Authors Pang and Chen contributed equally to this study.
Potential of a Novel Polysaccharide Preparation (GLPP) from Anhui-Grown Ganoderma lucidum in Tumor Treatment and Immunostimulation
Article first published online: 10 JUL 2007
Journal of Food Science
Volume 72, Issue 6, pages S435–S442, August 2007
How to Cite
Pang, X., Chen, Z., Gao, X., Liu, W., Slavin, M., Yao, W. and Yu, L.L. (2007), Potential of a Novel Polysaccharide Preparation (GLPP) from Anhui-Grown Ganoderma lucidum in Tumor Treatment and Immunostimulation. Journal of Food Science, 72: S435–S442. doi: 10.1111/j.1750-3841.2007.00431.x
- Issue published online: 10 JUL 2007
- Article first published online: 10 JUL 2007
- MS 20070314 Submitted 4/27/2007, Accepted 5/16/2007
- antitumor activity;
- cancer prevention;
- Ganoderma lucidum;
- polysaccharide preparation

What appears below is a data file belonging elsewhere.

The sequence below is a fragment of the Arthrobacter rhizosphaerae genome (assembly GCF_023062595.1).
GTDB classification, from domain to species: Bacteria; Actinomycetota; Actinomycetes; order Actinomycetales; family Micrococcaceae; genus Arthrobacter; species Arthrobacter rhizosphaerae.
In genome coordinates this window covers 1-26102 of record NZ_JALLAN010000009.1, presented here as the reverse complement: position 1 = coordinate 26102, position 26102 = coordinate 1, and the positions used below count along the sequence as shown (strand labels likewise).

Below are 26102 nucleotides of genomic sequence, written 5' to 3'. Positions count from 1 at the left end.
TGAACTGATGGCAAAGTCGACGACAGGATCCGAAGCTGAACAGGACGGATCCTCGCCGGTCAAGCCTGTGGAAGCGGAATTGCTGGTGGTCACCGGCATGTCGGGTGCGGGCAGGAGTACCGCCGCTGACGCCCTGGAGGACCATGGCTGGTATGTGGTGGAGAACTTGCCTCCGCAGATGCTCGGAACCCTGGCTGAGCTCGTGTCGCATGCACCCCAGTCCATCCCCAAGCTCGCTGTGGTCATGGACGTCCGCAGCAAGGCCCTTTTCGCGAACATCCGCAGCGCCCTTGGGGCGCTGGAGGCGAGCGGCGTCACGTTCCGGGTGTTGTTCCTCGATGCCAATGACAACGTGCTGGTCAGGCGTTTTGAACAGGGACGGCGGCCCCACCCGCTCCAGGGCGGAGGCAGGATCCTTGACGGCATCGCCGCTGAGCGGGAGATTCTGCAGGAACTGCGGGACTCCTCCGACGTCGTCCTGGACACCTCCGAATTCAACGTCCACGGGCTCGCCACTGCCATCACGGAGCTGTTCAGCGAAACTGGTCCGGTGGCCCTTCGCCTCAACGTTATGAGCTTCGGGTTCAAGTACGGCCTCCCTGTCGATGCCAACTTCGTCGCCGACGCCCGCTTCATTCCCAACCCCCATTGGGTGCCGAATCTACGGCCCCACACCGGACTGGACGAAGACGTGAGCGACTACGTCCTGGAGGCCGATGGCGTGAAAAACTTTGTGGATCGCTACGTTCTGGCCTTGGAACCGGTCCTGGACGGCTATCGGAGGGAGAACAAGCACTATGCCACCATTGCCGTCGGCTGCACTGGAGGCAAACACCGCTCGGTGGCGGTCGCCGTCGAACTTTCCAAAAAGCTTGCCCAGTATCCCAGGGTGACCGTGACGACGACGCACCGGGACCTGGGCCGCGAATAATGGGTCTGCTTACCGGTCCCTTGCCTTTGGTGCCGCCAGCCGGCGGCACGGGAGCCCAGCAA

ABSTRACT: Growing evidence indicates the potential of developing novel polysaccharide-based adjuvant for tumor therapy from edible mushrooms, including Ganoderma lucidum. In the present study, a novel polysaccharide preparation (GLPP) was isolated from the fruiting body of G. lucidum grown in Anhui, China, and characterized for its physicochemical properties. GLPP had an average molecular weight of 6600 and a specific optical rotation of +25.6°, contained 10.6% protein, and had a molar ratio of 0.9:15:1 for mannose, glucose, and galactose, respectively. GLPP was also investigated and compared with PSP (polysaccharopeptide preparation), a commercial antitumor and immunostimulating agent, for its antitumor and immunostimulation capacity, and potential in reducing the toxic effects induced by cyclophosphamide (Cy) treatment and Cobalt-60 (60Co) radiation in mice. GLPP at levels of 100 and 300 mg/kg body weight (BW)/d significantly inhibited the growth of inoculated S180, Heps, and EAC tumor cells in mice. GLPP at a dose of 300 mg/kg BW/d showed stronger growth inhibition against all 3 tested tumor cells than PSP at 1 g/kg BW/d. GLPP also dose-dependently increased phagocytic index, phagocytic coefficient, and 50% hemolysin value in the EAC tumor-bearing mice, indicating its potential immunostimulating property. In addition, GLPP at 300 mg/kg BW/d was comparable to PSP at 1000 mg/kg BW/d in preventing the decrease of thymus index, spleen index, white blood cells, and bone marrow karyote numbers induced by Cy treatment and 60Co radiation. These data demonstrated the potential utilization of GLPP as an adjuvant to conventional treatments of cancers and its use for cancer prevention.